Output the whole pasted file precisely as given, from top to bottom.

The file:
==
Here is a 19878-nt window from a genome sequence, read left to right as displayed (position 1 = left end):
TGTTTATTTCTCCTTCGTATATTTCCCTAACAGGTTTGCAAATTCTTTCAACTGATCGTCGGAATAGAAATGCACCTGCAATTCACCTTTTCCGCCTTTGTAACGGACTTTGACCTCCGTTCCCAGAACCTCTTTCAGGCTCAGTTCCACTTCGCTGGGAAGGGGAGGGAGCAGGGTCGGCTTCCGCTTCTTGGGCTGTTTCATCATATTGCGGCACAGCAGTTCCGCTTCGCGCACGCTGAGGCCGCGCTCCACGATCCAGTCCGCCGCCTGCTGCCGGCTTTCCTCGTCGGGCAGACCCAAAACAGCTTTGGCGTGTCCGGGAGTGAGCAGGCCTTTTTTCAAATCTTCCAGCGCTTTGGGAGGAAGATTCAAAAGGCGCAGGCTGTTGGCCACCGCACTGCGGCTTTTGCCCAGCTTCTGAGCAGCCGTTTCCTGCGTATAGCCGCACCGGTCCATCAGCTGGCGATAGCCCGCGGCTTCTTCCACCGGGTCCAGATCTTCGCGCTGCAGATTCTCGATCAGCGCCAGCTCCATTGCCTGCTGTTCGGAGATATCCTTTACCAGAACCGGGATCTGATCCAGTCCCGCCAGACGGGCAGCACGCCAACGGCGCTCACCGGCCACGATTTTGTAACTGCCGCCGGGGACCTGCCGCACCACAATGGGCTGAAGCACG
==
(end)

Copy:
Here is a 19878-nt window from a genome sequence, read left to right as displayed (position 1 = left end):
TGTTTATTTCTCCTTCGTATATTTCCCTAACAGGTTTGCAAATTCTTTCAACTGATCGTCGGAATAGAAATGCACCTGCAATTCACCTTTTCCGCCTTTGTAACGGACTTTGACCTCCGTTCCCAGAACCTCTTTCAGGCTCAGTTCCACTTCGCTGGGAAGGGGAGGGAGCAGGGTCGGCTTCCGCTTCTTGGGCTGTTTCATCATATTGCGGCACAGCAGTTCCGCTTCGCGCACGCTGAGGCCGCGCTCCACGATCCAGTCCGCCGCCTGCTGCCGGCTTTCCTCGTCGGGCAGACCCAAAACAGCTTTGGCGTGTCCGGGAGTGAGCAGGCCTTTTTTCAAATCTTCCAGCGCTTTGGGAGGAAGATTCAAAAGGCGCAGGCTGTTGGCCACCGCACTGCGGCTTTTGCCCAGCTTCTGAGCAGCCGTTTCCTGCGTATAGCCGCACCGGTCCATCAGCTGGCGATAGCCCGCGGCTTCTTCCACCGGGTCCAGATCTTCGCGCTGCAGATTCTCGATCAGCGCCAGCTCCATTGCCTGCTGTTCGGAGATATCCTTTACCAGAACCGGGATCTGATCCAGTCCCGCCAGACGGGCAGCACGCCAACGGCGCTCACCGGCCACGATTTTGTAACTGCCGCCGGGGACCTGCCGCACCACAATGGGCTGAAGCACG